Leafs fall flat

TERRY KOSHAN -- Toronto Sun

, Last Updated: 12:30 PM ET

WASHINGTON -- The Maple Leafs managed to avoid getting torched by superb rookie Alexander Ovechkin last night, but that about sums up the positives for the Toronto side.

The Leafs, who face the red-hot New Jersey Devils at home tonight, are embroiled in a tight race for a playoff spot in the Eastern Conference. But most observers wouldn't have guessed that given the horrible and lazy effort against the Washington Capitals, which resulted in 4-1 loss in a half-empty MCI Center.

Facing a club that has no post-season hopes, the Leafs didn't show up against a group of Caps that, for the most part, are not well-known outside of their immediate families.

"We got outworked, that's the bottom line," Darcy Tucker said. "Their team came to play. We needed to push back and we did not do that. It's very disappointing. We can't give up anything right now.

"We're in a dogfight."

The Leafs have lost 10 of their past 11 games and are clinging to the final playoff berth in the East. Perhaps it hasn't hit them that there is a slight possibility they are not as good as they think they are.

They held Ovechkin to one assist, but since when do teams get beaten soundly by the Capitals?

Even Washington coach Glen Hanlon said it was "likely our best overall game of the season."

It's as though the Leafs looked at the standings and figured a half-assed effort would have been enough.

"I hope that is not the case but we had some empty suits," coach Pat Quinn said. "We could not get anything going with any passion."

To further compound the Leafs' woes another defenceman was injured early and left the game. This time it was Ken Klee, who suffered what is thought to be a left ankle sprain when he caught a rut in the ice midway through the first period.

Already out indefinitely are Alexander Khavanov (foot), Aki Berg (ribs) and Carlo Colaiacovo (concussion), all of whom have been hurt in the past two weeks.

That left veterans Bryan McCabe and Tomas Kaberle with rookies Staffan Kronwall, Andy Wozniewski and Jay Harrison, who now have combined for 40 NHL games.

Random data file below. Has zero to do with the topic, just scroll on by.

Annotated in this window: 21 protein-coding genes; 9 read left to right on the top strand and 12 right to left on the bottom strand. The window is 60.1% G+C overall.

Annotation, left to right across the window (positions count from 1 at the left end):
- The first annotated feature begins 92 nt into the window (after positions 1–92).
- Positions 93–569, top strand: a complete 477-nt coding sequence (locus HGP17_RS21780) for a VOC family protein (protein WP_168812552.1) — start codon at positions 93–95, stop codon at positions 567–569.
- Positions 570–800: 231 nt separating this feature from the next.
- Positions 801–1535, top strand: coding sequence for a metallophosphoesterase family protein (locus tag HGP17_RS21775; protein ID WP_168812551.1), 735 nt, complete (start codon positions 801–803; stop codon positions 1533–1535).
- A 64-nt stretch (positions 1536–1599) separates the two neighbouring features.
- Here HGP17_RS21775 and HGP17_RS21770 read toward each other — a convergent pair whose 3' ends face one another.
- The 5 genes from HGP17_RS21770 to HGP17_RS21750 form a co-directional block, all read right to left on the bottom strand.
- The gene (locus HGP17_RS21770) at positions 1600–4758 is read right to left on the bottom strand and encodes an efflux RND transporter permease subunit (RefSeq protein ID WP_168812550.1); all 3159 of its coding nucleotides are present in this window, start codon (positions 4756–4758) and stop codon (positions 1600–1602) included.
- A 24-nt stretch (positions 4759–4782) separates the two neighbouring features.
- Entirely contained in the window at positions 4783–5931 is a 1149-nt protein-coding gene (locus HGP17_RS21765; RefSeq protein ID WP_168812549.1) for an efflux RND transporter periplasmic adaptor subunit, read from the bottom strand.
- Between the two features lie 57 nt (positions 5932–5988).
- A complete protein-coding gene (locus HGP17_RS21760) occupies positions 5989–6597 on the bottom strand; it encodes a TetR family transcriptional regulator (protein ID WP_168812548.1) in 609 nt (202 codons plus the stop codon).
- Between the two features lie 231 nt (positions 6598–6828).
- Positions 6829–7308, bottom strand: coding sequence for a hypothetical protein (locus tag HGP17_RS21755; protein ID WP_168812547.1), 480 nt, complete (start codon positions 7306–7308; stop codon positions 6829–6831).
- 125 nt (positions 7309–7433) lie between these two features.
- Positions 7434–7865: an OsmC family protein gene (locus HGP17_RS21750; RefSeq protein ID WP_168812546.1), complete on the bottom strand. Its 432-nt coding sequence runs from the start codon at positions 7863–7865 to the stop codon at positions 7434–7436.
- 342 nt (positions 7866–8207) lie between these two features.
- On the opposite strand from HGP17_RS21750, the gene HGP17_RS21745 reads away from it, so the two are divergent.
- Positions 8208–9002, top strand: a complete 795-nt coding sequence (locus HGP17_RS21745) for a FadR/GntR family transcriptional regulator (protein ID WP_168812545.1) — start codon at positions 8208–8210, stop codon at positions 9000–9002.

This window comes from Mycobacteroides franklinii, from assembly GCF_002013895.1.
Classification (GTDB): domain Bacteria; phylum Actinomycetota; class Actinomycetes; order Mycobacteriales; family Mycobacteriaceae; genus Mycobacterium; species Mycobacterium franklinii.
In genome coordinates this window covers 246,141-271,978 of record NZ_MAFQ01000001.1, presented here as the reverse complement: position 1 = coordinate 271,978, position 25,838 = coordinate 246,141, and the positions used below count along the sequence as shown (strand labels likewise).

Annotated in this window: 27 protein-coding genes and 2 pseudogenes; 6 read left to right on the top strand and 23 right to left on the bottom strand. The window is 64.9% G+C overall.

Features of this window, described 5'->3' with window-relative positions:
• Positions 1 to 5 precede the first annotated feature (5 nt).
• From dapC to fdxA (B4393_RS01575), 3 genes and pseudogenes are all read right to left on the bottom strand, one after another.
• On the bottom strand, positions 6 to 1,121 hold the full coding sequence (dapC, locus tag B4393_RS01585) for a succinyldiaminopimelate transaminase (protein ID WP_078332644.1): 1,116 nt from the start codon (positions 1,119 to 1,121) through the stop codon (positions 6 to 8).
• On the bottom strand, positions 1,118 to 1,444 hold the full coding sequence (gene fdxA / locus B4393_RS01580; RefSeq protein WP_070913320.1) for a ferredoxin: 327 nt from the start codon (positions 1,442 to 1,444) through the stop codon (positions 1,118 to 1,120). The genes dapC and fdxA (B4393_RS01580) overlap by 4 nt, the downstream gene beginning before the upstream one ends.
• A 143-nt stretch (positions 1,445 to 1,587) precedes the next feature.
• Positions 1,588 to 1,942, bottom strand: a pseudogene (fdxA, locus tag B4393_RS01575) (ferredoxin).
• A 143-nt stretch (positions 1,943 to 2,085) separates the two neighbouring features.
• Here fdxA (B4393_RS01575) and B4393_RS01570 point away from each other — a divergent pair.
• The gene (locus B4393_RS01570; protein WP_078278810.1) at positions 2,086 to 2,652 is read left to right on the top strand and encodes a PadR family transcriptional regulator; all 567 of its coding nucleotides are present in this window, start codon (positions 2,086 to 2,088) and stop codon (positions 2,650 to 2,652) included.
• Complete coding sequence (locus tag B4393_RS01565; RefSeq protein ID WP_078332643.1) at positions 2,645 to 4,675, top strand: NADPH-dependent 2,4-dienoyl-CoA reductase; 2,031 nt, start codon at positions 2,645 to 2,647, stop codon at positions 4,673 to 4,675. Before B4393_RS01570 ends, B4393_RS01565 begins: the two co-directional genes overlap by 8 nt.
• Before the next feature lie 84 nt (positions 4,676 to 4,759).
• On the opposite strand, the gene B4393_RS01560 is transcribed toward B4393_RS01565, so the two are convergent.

"It would be easy to say (it was) the kids, but when we lost Klee early I thought the three played pretty good on defence and our veterans did not do very well," Quinn said.

Mike Green, with his first NHL goal, Brooks Laich, Ben Clymer and Chris Clark scored for the Capitals.

Mats Sundin, who opened the scoring at 15:06 of the first period, had Toronto's goal.

McCabe had a battle going throughout the evening with Ovechkin but later complimented the 20-year-old.

"He's a great player and that is why I like him so much," McCabe said. "He is not a guy who dances around you. He shows a lot of aggression. He finished me a bunch of times.

"We kept him (from scoring) but it didn't matter much. I don't know what it was, but we weren't good. Thank God there is another game (tonight)."

REPORT CARD

C- Forwards: Scoring chances were scarce and it was not because the Capitals are brimming with Norris Trophy candidates. The lack of chemistry among Leafs' forwards is alarming.

C- Defence: One man down for nearly the whole game with three rookies. The defence corps fared about as well as could have been expected.

C- Goaltending: Ed Belfour made a good save on Eric Fehr in the third period on a breakaway, but a minute later allowed Ben Clymer to beat him from a bad angle. Not good.


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